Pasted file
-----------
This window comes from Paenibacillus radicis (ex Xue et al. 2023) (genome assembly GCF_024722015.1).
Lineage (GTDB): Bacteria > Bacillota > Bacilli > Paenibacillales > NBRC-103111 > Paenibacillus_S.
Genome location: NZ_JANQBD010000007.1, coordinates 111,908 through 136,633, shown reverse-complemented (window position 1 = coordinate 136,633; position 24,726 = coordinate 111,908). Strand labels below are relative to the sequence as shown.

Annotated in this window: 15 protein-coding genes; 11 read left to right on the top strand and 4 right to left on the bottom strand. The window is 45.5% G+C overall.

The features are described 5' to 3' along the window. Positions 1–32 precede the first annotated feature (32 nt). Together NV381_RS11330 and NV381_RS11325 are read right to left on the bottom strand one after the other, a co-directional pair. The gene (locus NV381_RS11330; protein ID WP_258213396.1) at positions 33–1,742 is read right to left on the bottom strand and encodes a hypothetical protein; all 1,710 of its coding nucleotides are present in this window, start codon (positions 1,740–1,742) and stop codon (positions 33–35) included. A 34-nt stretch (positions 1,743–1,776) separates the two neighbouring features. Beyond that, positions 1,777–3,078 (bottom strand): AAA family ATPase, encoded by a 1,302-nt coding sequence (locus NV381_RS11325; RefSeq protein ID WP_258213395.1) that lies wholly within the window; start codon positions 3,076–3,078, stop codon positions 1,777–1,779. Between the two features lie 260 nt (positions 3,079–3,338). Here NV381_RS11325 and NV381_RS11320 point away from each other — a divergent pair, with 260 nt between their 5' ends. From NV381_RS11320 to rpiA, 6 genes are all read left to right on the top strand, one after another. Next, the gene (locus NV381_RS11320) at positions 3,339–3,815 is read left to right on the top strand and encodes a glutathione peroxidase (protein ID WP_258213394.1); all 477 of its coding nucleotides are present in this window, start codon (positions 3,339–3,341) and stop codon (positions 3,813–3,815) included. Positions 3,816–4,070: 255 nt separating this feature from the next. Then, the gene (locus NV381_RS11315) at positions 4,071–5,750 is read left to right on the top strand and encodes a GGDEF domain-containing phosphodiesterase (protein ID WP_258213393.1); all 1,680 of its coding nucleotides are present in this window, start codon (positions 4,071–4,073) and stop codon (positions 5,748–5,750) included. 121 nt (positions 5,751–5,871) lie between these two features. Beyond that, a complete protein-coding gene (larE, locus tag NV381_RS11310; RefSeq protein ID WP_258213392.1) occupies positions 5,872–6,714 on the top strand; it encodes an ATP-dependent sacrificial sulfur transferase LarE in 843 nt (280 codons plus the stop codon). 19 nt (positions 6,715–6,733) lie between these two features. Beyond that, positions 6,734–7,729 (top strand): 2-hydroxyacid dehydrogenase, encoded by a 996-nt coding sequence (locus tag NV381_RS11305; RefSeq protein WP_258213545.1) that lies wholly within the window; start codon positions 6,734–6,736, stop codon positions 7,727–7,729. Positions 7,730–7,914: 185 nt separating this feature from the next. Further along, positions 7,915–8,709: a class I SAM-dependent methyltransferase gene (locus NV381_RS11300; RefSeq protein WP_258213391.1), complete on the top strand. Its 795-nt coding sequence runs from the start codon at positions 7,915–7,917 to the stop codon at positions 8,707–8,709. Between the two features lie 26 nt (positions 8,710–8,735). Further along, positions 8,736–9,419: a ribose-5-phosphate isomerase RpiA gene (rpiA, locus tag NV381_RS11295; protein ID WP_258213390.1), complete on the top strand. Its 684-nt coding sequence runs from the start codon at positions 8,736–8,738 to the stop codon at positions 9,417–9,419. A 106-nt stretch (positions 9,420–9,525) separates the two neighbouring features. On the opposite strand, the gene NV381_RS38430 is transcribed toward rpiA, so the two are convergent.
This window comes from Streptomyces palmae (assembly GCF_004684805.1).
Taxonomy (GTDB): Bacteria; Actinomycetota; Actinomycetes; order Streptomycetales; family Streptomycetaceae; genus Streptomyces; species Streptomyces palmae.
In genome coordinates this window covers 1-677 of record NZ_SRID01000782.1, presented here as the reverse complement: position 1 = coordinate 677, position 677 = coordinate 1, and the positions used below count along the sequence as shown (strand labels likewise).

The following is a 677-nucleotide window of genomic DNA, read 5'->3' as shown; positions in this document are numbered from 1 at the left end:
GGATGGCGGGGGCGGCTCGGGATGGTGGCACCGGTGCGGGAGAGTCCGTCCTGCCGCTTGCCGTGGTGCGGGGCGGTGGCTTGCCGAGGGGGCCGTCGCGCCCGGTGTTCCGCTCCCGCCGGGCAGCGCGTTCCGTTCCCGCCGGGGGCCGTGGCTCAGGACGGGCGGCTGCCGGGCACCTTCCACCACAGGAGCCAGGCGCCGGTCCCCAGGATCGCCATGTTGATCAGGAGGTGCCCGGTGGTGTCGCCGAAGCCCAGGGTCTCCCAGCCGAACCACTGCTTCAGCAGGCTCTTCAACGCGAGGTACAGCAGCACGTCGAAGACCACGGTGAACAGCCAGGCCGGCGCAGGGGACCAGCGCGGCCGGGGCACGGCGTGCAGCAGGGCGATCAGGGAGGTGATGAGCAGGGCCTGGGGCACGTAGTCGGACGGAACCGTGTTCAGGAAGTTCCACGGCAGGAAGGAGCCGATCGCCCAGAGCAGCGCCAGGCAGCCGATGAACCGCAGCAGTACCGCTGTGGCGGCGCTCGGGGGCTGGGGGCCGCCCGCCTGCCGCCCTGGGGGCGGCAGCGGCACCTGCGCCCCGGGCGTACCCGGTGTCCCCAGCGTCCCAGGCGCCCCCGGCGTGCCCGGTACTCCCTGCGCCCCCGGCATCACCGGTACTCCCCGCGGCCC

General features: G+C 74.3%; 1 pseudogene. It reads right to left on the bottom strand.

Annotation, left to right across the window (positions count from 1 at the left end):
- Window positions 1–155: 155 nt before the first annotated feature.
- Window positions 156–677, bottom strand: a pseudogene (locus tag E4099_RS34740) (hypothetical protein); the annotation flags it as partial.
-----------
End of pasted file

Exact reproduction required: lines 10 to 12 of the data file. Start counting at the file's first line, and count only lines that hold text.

GGATGGCGGGGGCGGCTCGGGATGGTGGCACCGGTGCGGGAGAGTCCGTCCTGCCGCTTGCCGTGGTGCGGGGCGGTGGCTTGCCGAGGGGGCCGTCGCGCCCGGTGTTCCGCTCCCGCCGGGCAGCGCGTTCCGTTCCCGCCGGGGGCCGTGGCTCAGGACGGGCGGCTGCCGGGCACCTTCCACCACAGGAGCCAGGCGCCGGTCCCCAGGATCGCCATGTTGATCAGGAGGTGCCCGGTGGTGTCGCCGAAGCCCAGGGTCTCCCAGCCGAACCACTGCTTCAGCAGGCTCTTCAACGCGAGGTACAGCAGCACGTCGAAGACCACGGTGAACAGCCAGGCCGGCGCAGGGGACCAGCGCGGCCGGGGCACGGCGTGCAGCAGGGCGATCAGGGAGGTGATGAGCAGGGCCTGGGGCACGTAGTCGGACGGAACCGTGTTCAGGAAGTTCCACGGCAGGAAGGAGCCGATCGCCCAGAGCAGCGCCAGGCAGCCGATGAACCGCAGCAGTACCGCTGTGGCGGCGCTCGGGGGCTGGGGGCCGCCCGCCTGCCGCCCTGGGGGCGGCAGCGGCACCTGCGCCCCGGGCGTACCCGGTGTCCCCAGCGTCCCAGGCGCCCCCGGCGTGCCCGGTACTCCCTGCGCCCCCGGCATCACCGGTACTCCCCGCGGCCC

General features: G+C 74.3%; 1 pseudogene. It reads right to left on the bottom strand.

Annotation, left to right across the window (positions count from 1 at the left end):